memoryLevel :: Int -> MemoryLevelSource

A specific level in the range 1..9

data CompressionStrategy Source

The strategy parameter is used to tune the compression algorithm.

The strategy parameter only affects the compression ratio but not the correctness of the compressed output even if it is not set appropriately.

defaultStrategy :: CompressionStrategySource

Use this default compression strategy for normal data.

filteredStrategy :: CompressionStrategySource

Use the filtered compression strategy for data produced by a filter (or predictor). Filtered data consists mostly of small values with a somewhat random distribution. In this case, the compression algorithm is tuned to compress them better. The effect of this strategy is to force more Huffman coding and less string matching; it is somewhat intermediate between defaultCompressionStrategy and huffmanOnlyCompressionStrategy.

huffmanOnlyStrategy :: CompressionStrategySource

Use the Huffman-only compression strategy to force Huffman encoding only (no string match).

Low-level API to get explicit error reports

decompressWithErrors :: Format -> DecompressParams -> ByteString -> DecompressStreamSource

Like decompress but returns a DecompressStream data structure that contains an explicit representation of the error conditions that one may encounter when decompressing.

Note that in addition to errors in the input data, it is possible for other unexpected errors to occur, such as out of memory, or finding the wrong version of the zlib C library, these are still thrown as exceptions (because representing them as data would make this function impure).

data DecompressStream Source

A sequence of chunks of data produced from decompression.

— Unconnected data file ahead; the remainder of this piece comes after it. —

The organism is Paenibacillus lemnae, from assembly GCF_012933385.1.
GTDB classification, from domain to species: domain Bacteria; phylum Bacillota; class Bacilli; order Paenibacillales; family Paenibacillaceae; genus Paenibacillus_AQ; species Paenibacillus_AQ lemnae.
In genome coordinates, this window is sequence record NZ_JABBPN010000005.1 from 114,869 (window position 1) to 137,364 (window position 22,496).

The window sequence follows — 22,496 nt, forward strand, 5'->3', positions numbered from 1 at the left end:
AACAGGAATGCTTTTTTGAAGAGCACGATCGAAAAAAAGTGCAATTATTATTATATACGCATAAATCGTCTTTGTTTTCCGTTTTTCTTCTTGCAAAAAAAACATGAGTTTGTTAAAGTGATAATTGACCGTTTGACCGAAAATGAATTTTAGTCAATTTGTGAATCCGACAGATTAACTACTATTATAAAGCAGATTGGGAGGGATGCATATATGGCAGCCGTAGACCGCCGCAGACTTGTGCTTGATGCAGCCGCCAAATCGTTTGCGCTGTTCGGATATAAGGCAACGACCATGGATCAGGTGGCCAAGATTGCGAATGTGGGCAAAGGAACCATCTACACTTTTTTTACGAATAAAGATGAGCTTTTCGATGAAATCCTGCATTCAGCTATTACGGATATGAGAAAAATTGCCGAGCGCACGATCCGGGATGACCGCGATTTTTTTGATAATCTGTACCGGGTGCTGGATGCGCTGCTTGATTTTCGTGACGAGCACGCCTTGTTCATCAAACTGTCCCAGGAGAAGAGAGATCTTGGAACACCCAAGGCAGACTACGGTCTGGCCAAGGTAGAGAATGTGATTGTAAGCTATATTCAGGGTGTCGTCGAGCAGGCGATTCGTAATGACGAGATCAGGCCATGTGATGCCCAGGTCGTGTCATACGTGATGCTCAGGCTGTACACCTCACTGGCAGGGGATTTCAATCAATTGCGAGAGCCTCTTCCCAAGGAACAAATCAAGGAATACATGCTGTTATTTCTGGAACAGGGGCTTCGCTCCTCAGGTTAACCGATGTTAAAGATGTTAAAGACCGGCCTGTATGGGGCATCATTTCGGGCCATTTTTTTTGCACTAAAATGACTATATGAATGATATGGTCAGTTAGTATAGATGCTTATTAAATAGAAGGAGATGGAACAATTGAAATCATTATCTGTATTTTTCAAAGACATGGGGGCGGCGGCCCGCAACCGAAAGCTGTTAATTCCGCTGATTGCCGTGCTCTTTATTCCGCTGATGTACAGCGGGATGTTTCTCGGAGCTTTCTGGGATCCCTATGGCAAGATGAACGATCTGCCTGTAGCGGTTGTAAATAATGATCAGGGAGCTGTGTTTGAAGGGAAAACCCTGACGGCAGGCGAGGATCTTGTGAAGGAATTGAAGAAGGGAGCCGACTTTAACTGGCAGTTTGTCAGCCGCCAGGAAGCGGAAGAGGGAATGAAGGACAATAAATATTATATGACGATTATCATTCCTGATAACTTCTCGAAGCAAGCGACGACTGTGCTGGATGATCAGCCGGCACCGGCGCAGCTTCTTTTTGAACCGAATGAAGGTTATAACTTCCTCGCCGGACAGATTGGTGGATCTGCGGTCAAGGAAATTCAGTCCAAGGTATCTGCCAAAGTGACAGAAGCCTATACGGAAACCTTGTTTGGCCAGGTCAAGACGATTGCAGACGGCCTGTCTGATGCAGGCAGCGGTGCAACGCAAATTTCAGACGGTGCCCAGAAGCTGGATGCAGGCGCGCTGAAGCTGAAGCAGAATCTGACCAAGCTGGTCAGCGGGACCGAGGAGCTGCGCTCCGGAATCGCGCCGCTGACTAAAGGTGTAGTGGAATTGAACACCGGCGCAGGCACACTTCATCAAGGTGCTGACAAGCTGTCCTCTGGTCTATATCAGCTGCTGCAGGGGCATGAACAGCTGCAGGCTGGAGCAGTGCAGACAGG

The difference from a simple list is that it contains a representation of errors as data rather than as exceptions. This allows you to handle error conditions explicitly.


StreamChunk ByteString DecompressStream 
StreamError DecompressError String

An error code and a human readable error message.

data DecompressError Source

The possible error cases when decompressing a stream.



The compressed data stream ended prematurely. This may happen if the input data stream was truncated.


It is possible to do zlib compression with a custom dictionary. This allows slightly higher compression ratios for short files. However such compressed streams require the same dictionary when decompressing. This error is for when we encounter a compressed stream that needs a dictionary, and it's not provided.


If the compressed data stream is corrupted in any way then you will get this error, for example if the input data just isn't a compressed zlib data stream. In particular if the data checksum turns out to be wrong then you will get all the decompressed data but this error at the end, instead of the normal sucessful StreamEnd.

foldDecompressStream :: (ByteString -> a -> a) -> a -> (DecompressError -> String -> a) -> DecompressStream -> aSource

Fold an DecompressionStream. Just like foldr but with an extra error case. For example to convert to a list and translate the errors into exceptions:

 foldDecompressStream (:) [] (\code msg -> error msg)

fromDecompressStream :: DecompressStream -> ByteStringSource

Convert a DecompressStream to a lazy ByteString. If any decompression errors are encountered then they are thrown as exceptions.

This is a special case of foldDecompressStream.